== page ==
• Do you feel Material works (or can work) as successfully on desktop as it does on mobile and touch devices? And how important was that distinction when developing the language?

 

M: Not yet. We can do a lot better both with our apps that use material on desktop, and with formalizing good rules around desktop application. For example we know we need to do a better job of providing patterns for greater information and control density. That’s something else that we’re going to keep doing with Material – evolving and changing the system itself to make it better and more universal.

 

  • Do you ever get frustrated by OEM skins? (…) Are there any plans to reign these detracting modifications in, or is that at least something you’d like to see?

 

M: What I’d really like to see with Android is an ecosystem where there are customizations out there that can serve every different taste and need, but can hang together so that users can choose which device fits them without having to relearn anything. Think of driving a car – no matter whether it’s a Honda or BMW or a Tesla, it’s going to have a steering wheel, the brake on one side and the throttle on the other. They may have totally different dash configurations and styling – which is appropriate for their different needs – but you know how to drive them all, and frankly they’re all great cars.

 

  • [Regarding Google apps on other platforms using Material Design elements] Was it done intentionally? Or is there a technical constraint behind that like code sharing or something?

 

M: Material Design needs to be a cross-platform design, which makes this question of what conventions to adjust to when moving between platforms particularly important. (…) In most cases we’re absolutely intentionally applying patterns we think are universal to all our platforms. (…) With regards to iconography I’m actually personally frustrated about that. This isn’t a technical constraint, but perhaps more of a business or ecosystem constraint. (…) I’ve seen usability study after study that shows the glyphs we currently use cause confusion to first time users. The problem is exacerbated by the reality that our users use a mix of platforms during the day. Asking designers to use text is not an option – these common functions can take up too much space and are often hard to label meaningfully.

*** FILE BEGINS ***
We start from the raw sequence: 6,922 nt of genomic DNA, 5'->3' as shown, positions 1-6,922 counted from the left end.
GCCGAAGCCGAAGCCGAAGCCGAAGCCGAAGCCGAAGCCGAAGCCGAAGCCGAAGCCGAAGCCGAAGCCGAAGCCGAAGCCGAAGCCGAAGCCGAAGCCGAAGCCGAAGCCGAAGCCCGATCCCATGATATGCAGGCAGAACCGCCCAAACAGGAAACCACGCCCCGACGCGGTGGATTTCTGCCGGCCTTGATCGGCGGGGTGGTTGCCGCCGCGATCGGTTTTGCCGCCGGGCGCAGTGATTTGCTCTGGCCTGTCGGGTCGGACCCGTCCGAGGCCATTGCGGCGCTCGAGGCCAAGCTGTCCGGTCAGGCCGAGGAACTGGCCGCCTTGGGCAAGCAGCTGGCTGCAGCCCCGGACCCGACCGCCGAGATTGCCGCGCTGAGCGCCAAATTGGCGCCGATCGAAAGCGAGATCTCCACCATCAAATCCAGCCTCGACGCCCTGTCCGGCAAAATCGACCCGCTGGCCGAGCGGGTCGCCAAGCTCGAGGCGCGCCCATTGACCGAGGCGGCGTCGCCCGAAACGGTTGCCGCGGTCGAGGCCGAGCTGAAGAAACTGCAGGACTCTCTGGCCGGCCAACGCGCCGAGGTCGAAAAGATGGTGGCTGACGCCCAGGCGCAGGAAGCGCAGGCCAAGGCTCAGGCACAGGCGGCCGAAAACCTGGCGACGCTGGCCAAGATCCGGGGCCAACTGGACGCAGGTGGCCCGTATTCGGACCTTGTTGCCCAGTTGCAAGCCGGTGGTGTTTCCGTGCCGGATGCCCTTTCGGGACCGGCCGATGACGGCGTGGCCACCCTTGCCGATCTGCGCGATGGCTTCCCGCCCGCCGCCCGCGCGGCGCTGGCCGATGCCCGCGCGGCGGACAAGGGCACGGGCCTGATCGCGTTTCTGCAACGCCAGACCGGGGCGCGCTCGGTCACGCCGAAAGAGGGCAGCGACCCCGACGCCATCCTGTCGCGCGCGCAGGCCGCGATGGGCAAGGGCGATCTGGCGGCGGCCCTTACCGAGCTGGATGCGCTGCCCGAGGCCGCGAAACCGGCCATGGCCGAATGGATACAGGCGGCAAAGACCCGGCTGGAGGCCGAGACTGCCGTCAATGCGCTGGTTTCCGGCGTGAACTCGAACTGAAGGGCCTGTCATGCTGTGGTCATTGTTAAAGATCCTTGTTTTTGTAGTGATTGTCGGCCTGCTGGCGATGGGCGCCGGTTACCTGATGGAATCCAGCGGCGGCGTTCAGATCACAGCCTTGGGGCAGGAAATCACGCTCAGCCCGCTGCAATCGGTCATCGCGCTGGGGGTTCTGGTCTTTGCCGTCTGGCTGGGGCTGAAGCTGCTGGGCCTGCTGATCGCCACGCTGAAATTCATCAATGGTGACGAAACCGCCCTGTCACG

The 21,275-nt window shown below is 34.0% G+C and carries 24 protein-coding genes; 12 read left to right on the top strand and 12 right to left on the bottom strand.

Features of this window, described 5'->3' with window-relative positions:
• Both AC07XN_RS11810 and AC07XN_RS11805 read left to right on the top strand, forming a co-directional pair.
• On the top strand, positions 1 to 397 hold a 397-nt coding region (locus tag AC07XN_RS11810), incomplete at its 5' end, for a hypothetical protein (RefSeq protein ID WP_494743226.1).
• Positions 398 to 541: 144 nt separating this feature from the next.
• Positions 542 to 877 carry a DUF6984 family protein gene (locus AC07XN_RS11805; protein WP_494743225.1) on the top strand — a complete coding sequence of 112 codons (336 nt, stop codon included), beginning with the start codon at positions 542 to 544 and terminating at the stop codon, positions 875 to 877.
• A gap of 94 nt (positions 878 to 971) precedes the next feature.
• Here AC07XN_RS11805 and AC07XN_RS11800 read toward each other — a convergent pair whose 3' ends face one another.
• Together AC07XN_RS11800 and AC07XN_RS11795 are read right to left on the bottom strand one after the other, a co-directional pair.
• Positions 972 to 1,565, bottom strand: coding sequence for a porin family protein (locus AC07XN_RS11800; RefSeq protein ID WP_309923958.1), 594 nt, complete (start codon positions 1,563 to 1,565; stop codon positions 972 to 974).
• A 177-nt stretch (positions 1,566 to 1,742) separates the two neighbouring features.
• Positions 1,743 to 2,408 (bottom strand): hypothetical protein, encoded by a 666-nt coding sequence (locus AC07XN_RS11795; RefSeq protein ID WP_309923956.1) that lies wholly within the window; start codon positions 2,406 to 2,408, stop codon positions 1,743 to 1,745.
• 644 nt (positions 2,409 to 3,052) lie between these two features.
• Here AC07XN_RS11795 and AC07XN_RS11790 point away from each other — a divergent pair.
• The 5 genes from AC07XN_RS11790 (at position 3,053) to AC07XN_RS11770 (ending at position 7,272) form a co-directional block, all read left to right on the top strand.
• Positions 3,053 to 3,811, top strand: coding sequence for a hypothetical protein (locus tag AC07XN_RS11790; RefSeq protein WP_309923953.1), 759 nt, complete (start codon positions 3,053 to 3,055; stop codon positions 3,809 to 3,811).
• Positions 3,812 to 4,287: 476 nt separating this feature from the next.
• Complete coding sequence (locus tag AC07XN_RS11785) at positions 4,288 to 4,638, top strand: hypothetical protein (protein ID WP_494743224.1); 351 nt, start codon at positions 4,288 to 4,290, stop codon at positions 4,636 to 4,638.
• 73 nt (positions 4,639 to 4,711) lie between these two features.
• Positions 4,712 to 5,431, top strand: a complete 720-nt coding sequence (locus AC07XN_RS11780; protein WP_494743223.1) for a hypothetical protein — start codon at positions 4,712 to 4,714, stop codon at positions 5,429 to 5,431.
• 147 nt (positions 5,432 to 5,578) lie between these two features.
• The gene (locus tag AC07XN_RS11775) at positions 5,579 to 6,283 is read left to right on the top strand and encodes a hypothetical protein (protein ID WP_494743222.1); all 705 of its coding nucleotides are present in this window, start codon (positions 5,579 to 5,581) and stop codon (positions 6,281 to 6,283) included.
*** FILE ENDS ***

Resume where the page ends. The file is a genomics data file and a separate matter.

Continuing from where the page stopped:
• Is there anything in the world of design that’s a pet peeve of yours?

 

M: The freaking lack of consensus on universal iconography is my pet peeve!

 

  • Bonus: Are you sick of the whole Lord Duarte / #HOLOYOLO thing? Be honest with me.

 

M: [No comment.]

 

A Master of His Craft

Matias Duarte’s AMA shows us how complex of a process designing for such a huge platform is. With several teams working thousands of man-hours a week, Duarte did a remarkably good job at handling what is undoubtedly one of the biggest software redesigns in the history of mobile computing. Love it or hate it, Material Design marks a clear evolution towards a more unified ecosystem – beyond aesthetics. The inspiration behind Duarte’s design ideology seems to resonate with Google’s new campaign: “be together, not the same”. Material Design allows that: it gives developers enough creative freedom to make an app that is truly their own, while still remaining coherent with the rest out of the ecosystem, and at the same time giving users a simple, cohesive experience that they won’t have to relearn again. As shocking as Duarte’s stance is on OEM skins like TouchWiz, we believe that it falls in line with the spirit of Android: openness, where there is no “one-size fits best” solution, and anyone can find a phone, ROM or application that adjusts to their lives. Whether you like Material Design or not is a matter of personal opinion, but it is clear that the monumental work behind Matias Duarte’s eye-candy interface is worthy of Praise.

What do you think of Matias Duarte? Tell us in the comments below!